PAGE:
Parents of the six students kidnapped at the Lagos State Model College, Igbonla, Epe, on Saturday said the government had abandoned them to their plight.
The parents, who spoke exclusively with PREMIUM TIMES Saturday morning, lamented the poor attitude of the government towards rescuing the kidnapped students.
While narrating their ordeals, the parents sought to remain anonymous in their individual comments because of the safety of their kids.
They, however, disclosed that the kidnappers were demanding N100 million as ransom, as against the N400 million they had initially asked for.
They said they could not afford the money, adding that the kidnappers said they would only want to negotiate with the government.
“We are retired civil servants, fishermen, pensioners…there is absolutely no way we could raise N100 million and the government has said that it was not going to negotiate with kidnappers, so we are in confusion,” an elderly man who spoke on behalf of the rest of the parents, said.
“This is about the 10th day that the kids have been kidnapped. We need help.”
When asked about the role of the police thus far, he lamented the poor manner the case was being handled, stating that they had been “abandoned” by all agents of the state.
“Have the police met with the parents of the kidnapped kids?” he asked rhetorically. “They have not. Everybody, the police, the school authority, the government, the ministry of education, everybody… they’ve all abandoned us!
“We cannot raise a N100 million; that’s the problem now.
“I believe the police have expertise to negotiate this kind of thing even if it is covertly. They have criminologist…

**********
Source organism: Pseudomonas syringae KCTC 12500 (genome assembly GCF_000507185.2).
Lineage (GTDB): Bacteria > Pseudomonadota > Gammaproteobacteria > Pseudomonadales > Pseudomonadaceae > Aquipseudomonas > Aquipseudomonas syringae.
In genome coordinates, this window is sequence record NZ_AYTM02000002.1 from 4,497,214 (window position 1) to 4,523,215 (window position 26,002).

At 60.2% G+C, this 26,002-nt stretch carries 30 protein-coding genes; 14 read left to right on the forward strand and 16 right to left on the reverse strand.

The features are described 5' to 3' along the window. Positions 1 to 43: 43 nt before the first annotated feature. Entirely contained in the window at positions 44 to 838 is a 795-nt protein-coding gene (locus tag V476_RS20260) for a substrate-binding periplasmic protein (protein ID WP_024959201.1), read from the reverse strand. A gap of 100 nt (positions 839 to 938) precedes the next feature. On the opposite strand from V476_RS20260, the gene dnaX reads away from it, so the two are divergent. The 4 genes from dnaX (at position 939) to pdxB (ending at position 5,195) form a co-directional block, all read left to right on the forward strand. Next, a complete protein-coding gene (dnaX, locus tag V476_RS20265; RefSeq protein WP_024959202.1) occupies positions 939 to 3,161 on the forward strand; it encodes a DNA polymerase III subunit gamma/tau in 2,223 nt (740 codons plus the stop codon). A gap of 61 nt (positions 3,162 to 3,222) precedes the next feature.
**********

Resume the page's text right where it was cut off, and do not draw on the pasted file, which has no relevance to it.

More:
“The lawmaker that was kidnapped recently, there was a way they did it. That’s only one life, we are talking about six lives here. That man wasn’t held for more than three days. Possibly somebody negotiated and the man was released,” he said.
When prompted about the resolve of the government not to negotiate with the kidnappers, the parent condemned the position, saying what’s important is the safety of the students.
“We are canvassing for the release of our kids, however they want to do it but we all know it can’t be done by force now because the kids are with them.
“The only option we have right now is to negotiate and get them out,” he told PREMIUM TIMES.
A mother to one of the students who also spoke to PREMIUM TIMES said the kidnappers have resolved not to call them (parents) again.
“They only call and they don’t speak for more than three minutes,” she said.
“Our kids were crying the last time they called, calling on us to help them. ‘Please help us o!’ ‘Please help us o!’, they were screaming.”
Narrating their ordeals, another man who is also a parent to the kid, said two among the mothers of the kids have collapsed twice, while seeking for help.
PREMIUM TIMES also gathered that many of the parents are not based in Lagos, which makes it more difficult for them to cope with the crisis.
“When we took our children to the school we were given guarantee that they were safe,” said one of the parents based outside Lagos.
“If anybody had told me that my son is not safe, believe me I won’t drop my kid there.
“We are all tired of all negotiations with these people because they no longer listen to us. And if government refuses to come to our aid now, who else will do it?”